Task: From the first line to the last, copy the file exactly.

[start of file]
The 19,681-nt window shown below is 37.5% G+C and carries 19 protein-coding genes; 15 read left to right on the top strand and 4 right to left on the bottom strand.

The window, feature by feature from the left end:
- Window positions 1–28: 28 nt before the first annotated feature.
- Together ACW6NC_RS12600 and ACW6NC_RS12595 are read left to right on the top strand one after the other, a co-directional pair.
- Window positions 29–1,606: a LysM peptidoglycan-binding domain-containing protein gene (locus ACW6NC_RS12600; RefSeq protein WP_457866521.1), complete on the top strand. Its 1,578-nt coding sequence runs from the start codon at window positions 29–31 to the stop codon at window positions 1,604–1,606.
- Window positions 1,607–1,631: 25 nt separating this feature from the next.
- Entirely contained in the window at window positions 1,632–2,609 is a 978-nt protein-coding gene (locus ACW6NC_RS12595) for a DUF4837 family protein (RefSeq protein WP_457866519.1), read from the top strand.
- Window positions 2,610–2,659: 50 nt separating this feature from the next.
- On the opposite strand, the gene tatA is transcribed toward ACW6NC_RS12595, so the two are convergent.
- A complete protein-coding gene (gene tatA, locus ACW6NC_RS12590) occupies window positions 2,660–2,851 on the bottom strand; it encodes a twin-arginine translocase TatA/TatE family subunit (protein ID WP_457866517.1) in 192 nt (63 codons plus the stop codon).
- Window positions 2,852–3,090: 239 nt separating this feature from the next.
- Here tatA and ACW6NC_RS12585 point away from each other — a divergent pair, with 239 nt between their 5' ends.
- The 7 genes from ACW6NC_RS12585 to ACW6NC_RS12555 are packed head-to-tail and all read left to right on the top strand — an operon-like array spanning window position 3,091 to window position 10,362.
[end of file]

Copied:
The 19,681-nt window shown below is 37.5% G+C and carries 19 protein-coding genes; 15 read left to right on the top strand and 4 right to left on the bottom strand.

The window, feature by feature from the left end:
- Window positions 1–28: 28 nt before the first annotated feature.
- Together ACW6NC_RS12600 and ACW6NC_RS12595 are read left to right on the top strand one after the other, a co-directional pair.
- Window positions 29–1,606: a LysM peptidoglycan-binding domain-containing protein gene (locus ACW6NC_RS12600; RefSeq protein WP_457866521.1), complete on the top strand. Its 1,578-nt coding sequence runs from the start codon at window positions 29–31 to the stop codon at window positions 1,604–1,606.
- Window positions 1,607–1,631: 25 nt separating this feature from the next.
- Entirely contained in the window at window positions 1,632–2,609 is a 978-nt protein-coding gene (locus ACW6NC_RS12595) for a DUF4837 family protein (RefSeq protein WP_457866519.1), read from the top strand.
- Window positions 2,610–2,659: 50 nt separating this feature from the next.
- On the opposite strand, the gene tatA is transcribed toward ACW6NC_RS12595, so the two are convergent.
- A complete protein-coding gene (gene tatA, locus ACW6NC_RS12590) occupies window positions 2,660–2,851 on the bottom strand; it encodes a twin-arginine translocase TatA/TatE family subunit (protein ID WP_457866517.1) in 192 nt (63 codons plus the stop codon).
- Window positions 2,852–3,090: 239 nt separating this feature from the next.
- Here tatA and ACW6NC_RS12585 point away from each other — a divergent pair, with 239 nt between their 5' ends.
- The 7 genes from ACW6NC_RS12585 to ACW6NC_RS12555 are packed head-to-tail and all read left to right on the top strand — an operon-like array spanning window position 3,091 to window position 10,362.